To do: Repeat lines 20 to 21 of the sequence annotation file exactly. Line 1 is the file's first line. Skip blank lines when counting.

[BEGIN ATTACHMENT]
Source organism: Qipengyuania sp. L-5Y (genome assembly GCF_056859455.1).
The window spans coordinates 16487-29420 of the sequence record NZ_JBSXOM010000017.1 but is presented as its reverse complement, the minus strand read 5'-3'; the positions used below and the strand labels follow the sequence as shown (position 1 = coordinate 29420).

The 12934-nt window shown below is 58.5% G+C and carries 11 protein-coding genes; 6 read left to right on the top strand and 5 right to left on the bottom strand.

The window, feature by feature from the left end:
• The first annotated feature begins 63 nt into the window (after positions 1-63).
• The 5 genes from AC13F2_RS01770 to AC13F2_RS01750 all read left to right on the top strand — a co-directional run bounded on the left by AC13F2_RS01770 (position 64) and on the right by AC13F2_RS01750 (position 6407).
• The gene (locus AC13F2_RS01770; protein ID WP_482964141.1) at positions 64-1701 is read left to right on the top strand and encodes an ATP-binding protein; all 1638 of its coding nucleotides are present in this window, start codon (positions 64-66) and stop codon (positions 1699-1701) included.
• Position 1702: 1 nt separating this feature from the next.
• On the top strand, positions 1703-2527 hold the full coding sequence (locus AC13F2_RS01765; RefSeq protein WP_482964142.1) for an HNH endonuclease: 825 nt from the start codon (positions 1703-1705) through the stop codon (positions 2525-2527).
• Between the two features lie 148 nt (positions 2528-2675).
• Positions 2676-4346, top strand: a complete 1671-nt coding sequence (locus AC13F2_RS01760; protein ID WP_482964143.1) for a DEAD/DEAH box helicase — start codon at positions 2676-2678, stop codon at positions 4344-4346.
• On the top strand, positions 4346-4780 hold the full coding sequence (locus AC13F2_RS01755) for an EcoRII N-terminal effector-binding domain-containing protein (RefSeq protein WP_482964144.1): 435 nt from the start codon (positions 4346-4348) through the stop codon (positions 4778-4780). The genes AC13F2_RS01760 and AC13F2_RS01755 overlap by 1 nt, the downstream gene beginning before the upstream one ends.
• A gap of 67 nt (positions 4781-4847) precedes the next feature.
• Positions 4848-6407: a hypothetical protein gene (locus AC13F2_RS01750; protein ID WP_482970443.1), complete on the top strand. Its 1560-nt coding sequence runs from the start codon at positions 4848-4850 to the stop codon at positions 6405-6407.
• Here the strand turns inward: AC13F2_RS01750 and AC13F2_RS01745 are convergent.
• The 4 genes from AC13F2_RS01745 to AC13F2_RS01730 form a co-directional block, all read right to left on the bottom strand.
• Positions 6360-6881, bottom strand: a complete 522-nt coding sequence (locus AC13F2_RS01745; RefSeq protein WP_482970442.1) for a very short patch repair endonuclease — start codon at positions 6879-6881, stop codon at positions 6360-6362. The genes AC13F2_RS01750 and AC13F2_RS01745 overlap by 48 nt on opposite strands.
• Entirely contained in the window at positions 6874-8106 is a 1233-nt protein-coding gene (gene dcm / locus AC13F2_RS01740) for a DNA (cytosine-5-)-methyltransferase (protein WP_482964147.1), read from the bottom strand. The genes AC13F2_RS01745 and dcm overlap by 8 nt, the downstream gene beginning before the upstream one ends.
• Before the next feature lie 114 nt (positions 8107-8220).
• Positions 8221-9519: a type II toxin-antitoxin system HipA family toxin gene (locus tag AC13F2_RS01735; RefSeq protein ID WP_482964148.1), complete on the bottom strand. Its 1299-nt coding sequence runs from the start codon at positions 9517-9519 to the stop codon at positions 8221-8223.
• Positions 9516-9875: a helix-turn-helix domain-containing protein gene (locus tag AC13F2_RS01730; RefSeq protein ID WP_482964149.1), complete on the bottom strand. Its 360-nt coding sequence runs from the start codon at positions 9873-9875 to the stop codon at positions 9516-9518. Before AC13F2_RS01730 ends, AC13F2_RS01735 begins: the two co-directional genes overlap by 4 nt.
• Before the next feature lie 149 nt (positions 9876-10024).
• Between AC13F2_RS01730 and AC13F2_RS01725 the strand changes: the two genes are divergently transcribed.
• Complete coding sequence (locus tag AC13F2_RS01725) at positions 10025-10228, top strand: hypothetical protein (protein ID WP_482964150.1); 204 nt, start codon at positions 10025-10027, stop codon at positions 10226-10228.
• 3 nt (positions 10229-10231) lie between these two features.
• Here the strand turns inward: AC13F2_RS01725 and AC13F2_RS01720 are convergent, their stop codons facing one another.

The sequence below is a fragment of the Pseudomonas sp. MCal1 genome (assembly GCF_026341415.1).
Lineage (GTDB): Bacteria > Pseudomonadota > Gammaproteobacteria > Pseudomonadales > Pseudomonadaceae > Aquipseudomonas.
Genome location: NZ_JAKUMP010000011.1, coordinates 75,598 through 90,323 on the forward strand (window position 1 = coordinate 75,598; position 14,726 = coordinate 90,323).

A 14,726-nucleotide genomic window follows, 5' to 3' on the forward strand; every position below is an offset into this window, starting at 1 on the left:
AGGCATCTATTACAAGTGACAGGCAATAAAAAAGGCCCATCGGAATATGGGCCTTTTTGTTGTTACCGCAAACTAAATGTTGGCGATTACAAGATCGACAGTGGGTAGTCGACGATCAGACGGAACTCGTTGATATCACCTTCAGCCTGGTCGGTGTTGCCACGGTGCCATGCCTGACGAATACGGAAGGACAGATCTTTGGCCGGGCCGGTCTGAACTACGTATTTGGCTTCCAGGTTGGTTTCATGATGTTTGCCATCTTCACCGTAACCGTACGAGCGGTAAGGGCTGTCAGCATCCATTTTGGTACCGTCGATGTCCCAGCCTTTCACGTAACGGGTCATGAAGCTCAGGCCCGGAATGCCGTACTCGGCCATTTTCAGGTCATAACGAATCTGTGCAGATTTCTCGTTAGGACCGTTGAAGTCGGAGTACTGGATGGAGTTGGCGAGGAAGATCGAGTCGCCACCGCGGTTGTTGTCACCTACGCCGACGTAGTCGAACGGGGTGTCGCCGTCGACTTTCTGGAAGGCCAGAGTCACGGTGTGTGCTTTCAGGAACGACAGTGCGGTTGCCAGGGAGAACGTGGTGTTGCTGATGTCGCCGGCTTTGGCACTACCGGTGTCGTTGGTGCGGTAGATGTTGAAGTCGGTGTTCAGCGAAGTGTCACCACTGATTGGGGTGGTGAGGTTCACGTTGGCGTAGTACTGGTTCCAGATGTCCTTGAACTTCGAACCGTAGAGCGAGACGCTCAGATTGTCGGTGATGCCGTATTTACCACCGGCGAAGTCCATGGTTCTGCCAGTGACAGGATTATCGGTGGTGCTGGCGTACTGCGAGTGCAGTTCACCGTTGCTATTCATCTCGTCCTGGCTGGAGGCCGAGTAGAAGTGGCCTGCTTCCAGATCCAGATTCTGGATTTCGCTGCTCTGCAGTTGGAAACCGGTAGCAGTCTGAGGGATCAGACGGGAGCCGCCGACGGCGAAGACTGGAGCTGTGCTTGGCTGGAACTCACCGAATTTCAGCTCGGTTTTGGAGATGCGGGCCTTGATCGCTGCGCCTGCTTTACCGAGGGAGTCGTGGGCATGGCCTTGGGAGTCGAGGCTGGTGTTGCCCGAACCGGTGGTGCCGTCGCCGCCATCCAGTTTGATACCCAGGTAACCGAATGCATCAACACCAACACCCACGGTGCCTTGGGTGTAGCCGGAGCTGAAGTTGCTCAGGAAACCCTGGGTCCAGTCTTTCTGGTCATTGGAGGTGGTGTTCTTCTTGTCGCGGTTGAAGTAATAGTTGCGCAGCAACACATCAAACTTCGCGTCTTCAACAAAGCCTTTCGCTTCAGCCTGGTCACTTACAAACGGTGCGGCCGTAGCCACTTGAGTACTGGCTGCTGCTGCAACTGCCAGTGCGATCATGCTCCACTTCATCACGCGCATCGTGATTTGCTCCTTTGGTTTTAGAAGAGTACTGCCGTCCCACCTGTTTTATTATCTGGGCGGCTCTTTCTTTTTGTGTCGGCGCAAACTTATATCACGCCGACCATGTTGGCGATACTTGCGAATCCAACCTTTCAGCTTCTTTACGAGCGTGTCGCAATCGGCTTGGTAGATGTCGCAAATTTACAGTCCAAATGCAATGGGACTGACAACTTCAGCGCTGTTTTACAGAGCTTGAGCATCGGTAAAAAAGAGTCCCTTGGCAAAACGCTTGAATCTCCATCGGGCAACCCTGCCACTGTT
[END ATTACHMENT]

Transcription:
• Positions 8221-9519: a type II toxin-antitoxin system HipA family toxin gene (locus tag AC13F2_RS01735; RefSeq protein ID WP_482964148.1), complete on the bottom strand. Its 1299-nt coding sequence runs from the start codon at positions 9517-9519 to the stop codon at positions 8221-8223.
• Positions 9516-9875: a helix-turn-helix domain-containing protein gene (locus tag AC13F2_RS01730; RefSeq protein ID WP_482964149.1), complete on the bottom strand. Its 360-nt coding sequence runs from the start codon at positions 9873-9875 to the stop codon at positions 9516-9518. Before AC13F2_RS01730 ends, AC13F2_RS01735 begins: the two co-directional genes overlap by 4 nt.